Economic reality is proving stronger than the policies supposed to override it
When the economic history of Europe in the last third of the 20th century comes to be written, one of its most important threads will tell of the long series of battles in which governments fought against economic realities in order to satisfy the wishes and pander to the illusions of electoral majorities. The period is one where government spending expanded relentlessly from under 40 to over 50 per cent of gross national product in the largest countries of Continental Europe. (Last year, it reached 53.6 per cent in France, provoking solemn promises by the powers-that-be that this time they will really start controlling spending and bring it down to 51 per cent by 2010). Piece by intricate piece, the machinery of the welfare state was put together. An ever more elaborate system of 'workers' rights' was promoted until the labour code grew to several thousand pages—a happy hunting ground for labour lawyers, a minefield for enterprises. Trade union power came to be based, not on workers recognising that union membership may serve their interests, but on legislation, government sponsorship and the patronage afforded by the immense administrative machinery of the various social insurance schemes.
The forward march of politics across the domain of economics was widely accepted as justified, mainly for two reasons. One, expressed in such mantras as 'Man matters more than the market' or 'In democracy, it is ballots that decide, not dollars' was based on the delusion that markets and dollars have one will, man another and the two pull in opposite directions. The other reason for welcoming the invasion of government into the economy was, and remains, the conviction that redistribution of income through taxation and targeted expenditure is an act of 'social justice', a good deed and a moral duty.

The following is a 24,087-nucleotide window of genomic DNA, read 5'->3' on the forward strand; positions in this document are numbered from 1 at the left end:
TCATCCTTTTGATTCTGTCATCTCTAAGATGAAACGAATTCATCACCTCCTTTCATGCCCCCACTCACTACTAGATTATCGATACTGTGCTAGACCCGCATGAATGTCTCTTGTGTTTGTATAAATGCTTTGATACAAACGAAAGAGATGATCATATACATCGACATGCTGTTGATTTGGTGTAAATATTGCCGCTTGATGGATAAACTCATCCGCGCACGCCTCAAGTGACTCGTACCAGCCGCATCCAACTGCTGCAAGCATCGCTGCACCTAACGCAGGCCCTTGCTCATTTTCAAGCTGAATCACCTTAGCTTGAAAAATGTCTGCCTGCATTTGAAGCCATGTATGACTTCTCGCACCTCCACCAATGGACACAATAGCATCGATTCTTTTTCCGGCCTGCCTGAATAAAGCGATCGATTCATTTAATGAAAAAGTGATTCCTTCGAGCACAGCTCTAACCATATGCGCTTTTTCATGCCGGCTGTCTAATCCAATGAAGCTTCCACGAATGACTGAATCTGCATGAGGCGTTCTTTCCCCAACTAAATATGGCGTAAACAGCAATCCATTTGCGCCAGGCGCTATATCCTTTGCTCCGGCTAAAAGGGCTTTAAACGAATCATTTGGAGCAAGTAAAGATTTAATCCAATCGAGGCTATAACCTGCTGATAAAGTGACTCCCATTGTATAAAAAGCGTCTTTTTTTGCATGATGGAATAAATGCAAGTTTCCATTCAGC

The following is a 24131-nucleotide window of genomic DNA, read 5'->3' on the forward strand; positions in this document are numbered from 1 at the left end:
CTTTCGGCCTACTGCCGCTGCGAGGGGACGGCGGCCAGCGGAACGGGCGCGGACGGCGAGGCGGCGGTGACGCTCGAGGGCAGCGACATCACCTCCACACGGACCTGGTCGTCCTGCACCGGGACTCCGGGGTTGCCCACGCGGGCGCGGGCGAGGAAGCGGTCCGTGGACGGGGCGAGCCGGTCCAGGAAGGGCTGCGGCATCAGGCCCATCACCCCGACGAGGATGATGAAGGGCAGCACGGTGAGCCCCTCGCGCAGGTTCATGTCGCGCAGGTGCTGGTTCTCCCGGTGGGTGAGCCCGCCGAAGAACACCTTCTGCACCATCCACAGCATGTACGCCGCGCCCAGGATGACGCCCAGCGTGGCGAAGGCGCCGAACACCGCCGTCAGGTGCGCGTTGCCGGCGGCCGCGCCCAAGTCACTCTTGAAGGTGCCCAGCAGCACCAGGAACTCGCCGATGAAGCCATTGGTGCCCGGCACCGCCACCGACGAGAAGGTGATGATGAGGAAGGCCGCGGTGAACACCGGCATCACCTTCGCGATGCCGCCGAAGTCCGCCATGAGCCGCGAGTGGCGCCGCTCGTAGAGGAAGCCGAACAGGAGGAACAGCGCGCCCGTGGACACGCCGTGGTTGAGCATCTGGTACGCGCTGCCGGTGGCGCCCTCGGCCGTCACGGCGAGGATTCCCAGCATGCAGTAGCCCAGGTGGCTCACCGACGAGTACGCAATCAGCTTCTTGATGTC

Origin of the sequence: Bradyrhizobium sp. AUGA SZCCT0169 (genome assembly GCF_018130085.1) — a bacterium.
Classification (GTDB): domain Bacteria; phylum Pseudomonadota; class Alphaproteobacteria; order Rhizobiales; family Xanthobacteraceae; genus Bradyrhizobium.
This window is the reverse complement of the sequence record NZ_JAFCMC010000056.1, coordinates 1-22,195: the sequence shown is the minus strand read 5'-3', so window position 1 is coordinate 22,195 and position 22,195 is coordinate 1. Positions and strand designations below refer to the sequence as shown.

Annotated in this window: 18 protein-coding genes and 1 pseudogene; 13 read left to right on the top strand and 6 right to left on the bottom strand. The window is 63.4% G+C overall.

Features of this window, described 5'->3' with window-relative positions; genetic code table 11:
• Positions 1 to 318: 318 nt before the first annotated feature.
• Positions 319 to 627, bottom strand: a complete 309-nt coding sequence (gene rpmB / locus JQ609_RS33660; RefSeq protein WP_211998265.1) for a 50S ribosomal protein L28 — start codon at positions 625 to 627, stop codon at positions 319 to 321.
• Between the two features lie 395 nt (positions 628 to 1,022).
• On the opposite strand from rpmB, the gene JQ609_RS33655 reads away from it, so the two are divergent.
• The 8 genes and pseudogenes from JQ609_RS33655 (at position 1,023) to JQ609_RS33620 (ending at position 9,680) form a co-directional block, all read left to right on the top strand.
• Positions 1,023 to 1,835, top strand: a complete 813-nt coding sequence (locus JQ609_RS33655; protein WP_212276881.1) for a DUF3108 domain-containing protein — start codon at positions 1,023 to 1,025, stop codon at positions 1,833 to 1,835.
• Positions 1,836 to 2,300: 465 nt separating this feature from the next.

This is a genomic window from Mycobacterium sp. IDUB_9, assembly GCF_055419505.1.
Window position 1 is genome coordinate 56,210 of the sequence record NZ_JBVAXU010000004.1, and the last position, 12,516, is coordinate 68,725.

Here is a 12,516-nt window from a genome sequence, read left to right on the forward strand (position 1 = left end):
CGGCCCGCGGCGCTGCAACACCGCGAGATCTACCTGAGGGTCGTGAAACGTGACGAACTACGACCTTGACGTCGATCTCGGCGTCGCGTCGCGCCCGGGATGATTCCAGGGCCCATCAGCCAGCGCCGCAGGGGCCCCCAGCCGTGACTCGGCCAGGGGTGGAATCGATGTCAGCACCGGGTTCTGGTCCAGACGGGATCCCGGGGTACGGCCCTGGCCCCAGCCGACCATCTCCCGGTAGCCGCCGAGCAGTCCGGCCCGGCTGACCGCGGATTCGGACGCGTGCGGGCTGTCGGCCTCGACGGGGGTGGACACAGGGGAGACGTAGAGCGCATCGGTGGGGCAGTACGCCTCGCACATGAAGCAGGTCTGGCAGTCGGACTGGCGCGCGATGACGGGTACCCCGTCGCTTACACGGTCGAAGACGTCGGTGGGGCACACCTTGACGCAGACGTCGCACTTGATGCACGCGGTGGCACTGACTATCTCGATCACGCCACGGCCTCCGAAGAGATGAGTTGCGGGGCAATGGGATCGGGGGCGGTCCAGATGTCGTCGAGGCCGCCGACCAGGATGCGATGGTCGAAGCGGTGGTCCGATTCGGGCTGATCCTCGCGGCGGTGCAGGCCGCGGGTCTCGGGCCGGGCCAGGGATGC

They do not talk back
The future historian of these apparent triumphs over economic reality will very likely single out two phenomena that loomed more and more ominously and in fact began to signal that no matter how the battles went, the war was beginning to be lost. One was the growing severity of job protection policies that made firing employees so difficult and expensive that employers were frightened away from hiring them in the first place. New job creation fell to levels last seen in the Great Depression, for offering employment except on short-term contracts has become an act of reckless audacity. (One small but significant breach in job protection came just the other day when the highest French court of appeal ruled that terminating employees may be permitted not only when the enterprise is making losses threatening its survival, but also when terminating employees is necessary to prevent such losses).
The other ominous phenomenon was that the high level of unemployment, which would have seemed abnormal a decade ago, has come to be seen as a fact of life. It has resisted the multitude of attempted therapies governments of both Right and Left tried to apply to it. The diminishing band of diehard defenders of the 'European social model' still mutter that unemployment is high because the model is not 'social' enough, or not European enough, and all will be well when it is made more social and more 'harmoniously' European. Meanwhile, it is starting to be noticed that chronically high unemployment has almost wholly drained away the bargaining power of labour in the private sector. Union militancy is now confined to the public sector—essentially, to public transport workers, teachers and government clerks. Thirty-odd years of socialist economic policies have reduced the mythical, red flag waving 'working class' to passive impotence.